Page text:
Chamomile (Matricaria recutita)

Traditional Indications

Chamomile is anodyne, anti-inflammatory, antiseptic, antispasmodic, carminative, cholagogue, diaphoretic, nervine, stomachic, tonic, and vasodilator. In particular it is an excellent herb for insomnia, anxiety, menopausal depression, loss of appetite, dyspepsia, diarrhoea, colic, aches and pains of flu, migraine, neuralgia, teething, vertigo, motion sickness, conjunctivitis, inflamed skin, urticaria etc. Chamomile is particularly useful as a stomachic, nervine and sedative for young children, especially when they are teething. The flowers contain various volatile oils including proazulenes. Upon steam distillation these proazulenes produce chamazulene, this is remarkably anti-allergenic and is useful in the treatment of asthma and hay fever. The flowers are sometimes added to cosmetics as an anti-allergenic agent. Chamomile is used for. It is also known as an aromatic with a traditional application in morning sickness. (1)

Pharmacognosy

Approximately 120 secondary metabolites have been identified in chamomile, including 28 terpenoids and 36 flavonoids. The principal components are the terpenoids α-bisabolol and its oxide azulenes including chamazulene and acetylene derivatives are best preserved in an alcoholic extract or tincture. It also contains farnesene and α-pinene. Roman chamomile contains up to 0.6% of sesquiterpene lactones of the germacranolide type, mainly nobilin and 3-epinobilin. Both α-bisabolol, bisabolol oxides A and B and chamazulene or azulenesse, farnesene and spiro-ether quiterpene lactones, glycosides, hydroxycoumarins, flavanoids (apigenin, luteolin, patuletin, and quercetin), coumarins (herniarin and umbelliferone), terpenoids, and mucilage are considered to be the major bio-active ingredients. Other major constituents of the flowers include several phenolic compounds, primarily the flavonoids apigenin, quercetin, patuletin as glucosides and various acetylated derivatives. Among flavonoids, apigenin is the most promising compound. (2)

Chamomile is a novel and selective COX-2 inhibitor with anti-inflammatory activity. Active constituents chamazulene, alpha-bisabolol, and apigenin have been shown to possess the highest anti-inflammatory activity against pro-inflammatory agents. (3)

Apegenin a natural aromatase inhibitor. (4) Synthetic aromatase inhibitors (AIs) are successful in the treatment of postmenopausal oestrogen receptor-positive breast cancer.

Chamomile is also used in the treatment of irritable bowel syndrome, Crohn's disease, peptic ulcers and hiatus hernia. Favourable results from the use of chamomile and other herbal and plant products in inflammatory bowel disease have been determined from evidence derived from experimental animal studies. (5, 6)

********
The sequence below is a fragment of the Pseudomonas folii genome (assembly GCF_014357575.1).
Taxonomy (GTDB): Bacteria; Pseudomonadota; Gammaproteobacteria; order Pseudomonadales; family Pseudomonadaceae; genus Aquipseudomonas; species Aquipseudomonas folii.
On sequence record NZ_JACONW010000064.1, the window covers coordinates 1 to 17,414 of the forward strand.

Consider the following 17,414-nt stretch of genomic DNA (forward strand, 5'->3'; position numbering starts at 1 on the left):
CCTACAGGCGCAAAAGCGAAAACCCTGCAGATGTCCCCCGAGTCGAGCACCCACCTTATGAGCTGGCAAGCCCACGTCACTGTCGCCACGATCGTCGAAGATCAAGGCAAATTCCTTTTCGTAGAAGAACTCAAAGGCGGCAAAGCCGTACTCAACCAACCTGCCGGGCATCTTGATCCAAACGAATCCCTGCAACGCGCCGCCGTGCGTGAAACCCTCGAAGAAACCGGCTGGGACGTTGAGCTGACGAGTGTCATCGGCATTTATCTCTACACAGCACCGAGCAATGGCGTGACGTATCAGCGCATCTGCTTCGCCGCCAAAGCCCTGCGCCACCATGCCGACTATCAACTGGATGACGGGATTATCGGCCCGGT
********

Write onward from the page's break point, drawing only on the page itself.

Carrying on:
Chamomile is one of the most ancient medicinal herbs known to mankind. Chamomile has long been used in traditional medicine for the treatment of inflammatory diseases. Chamomile as an anti-inflammatory agent has been found to inhibit inducible nitric oxide synthase expression by blocking RelA/p65 activity. (7) Another study found that chamomile treatment inhibited COX-2 enzyme activity In addition, chamomile caused reduction in LPS-induced COX-2 mRNA and protein expression similarly to the non-steroidal anti-inflammatory drug, sulindac. Inducible cyclooxygenase (COX-2) has been implicated in the process of inflammation and carcinogenesis. (3)

A randomised clinical trial found that long-term German chamomile treatment was safe and significantly reduced moderate-to-severe Generalized Anxiety Disorder (GAD) symptoms. (8) Another study concluded that chamomile may have clinically meaningful antidepressant activity that occurs in addition to its previously observed anxiolytic activity. (9)

 

1. PFAF. Matricaria recutita. 2019.
2. Srivastava JK, Shankar E, Gupta S. Chamomile: A herbal medicine of the past with bright future. Molecular medicine reports. 2010;3(6):895-901.
3. Srivastava JK, Pandey M, Gupta S. Chamomile, a novel and selective COX-2 inhibitor with anti-inflammatory activity. Life sciences. 2009;85(19-20):663-9.
4. Balunas MJ, Su B, Brueggemeier RW, Kinghorn AD. Natural products as aromatase inhibitors. Anti-cancer agents in medicinal chemistry. 2008;8(6):646-82.
5. Triantafillidis JK, Triantafyllidi A, Vagianos C, Papalois A. Favorable results from the use of herbal and plant products in inflammatory bowel disease: evidence from experimental animal studies. Annals of gastroenterology. 2016;29(3):268-81.
6. Menghini L, Ferrante C, Leporini L, Recinella L, Chiavaroli A, Leone S, et al. An Hydroalcoholic Chamomile Extract Modulates Inflammatory and Immune Response in HT29 Cells and Isolated Rat Colon. Phytotherapy research : PTR. 2016;30(9):1513-8.
7. Bhaskaran N, Shukla S, Srivastava JK, Gupta S. Chamomile: an anti-inflammatory agent inhibits inducible nitric oxide synthase expression by blocking RelA/p65 activity. International journal of molecular medicine. 2010;26(6):935-40.
8. Mao JJ, Xie SX, Keefe JR, Soeller I, Li QS, Amsterdam JD. Long-term chamomile (Matricaria chamomilla L.) treatment for generalized anxiety disorder: A randomized clinical trial. Phytomedicine : international journal of phytotherapy and phytopharmacology. 2016;23(14):1735-42.
9. Amsterdam JD, Shults J, Soeller I, Mao JJ, Rockwell K, Newberg AB. Chamomile (Matricaria recutita) may provide antidepressant activity in anxious, depressed humans: an exploratory study. Alternative therapies in health and medicine. 2012;18(5):44-9.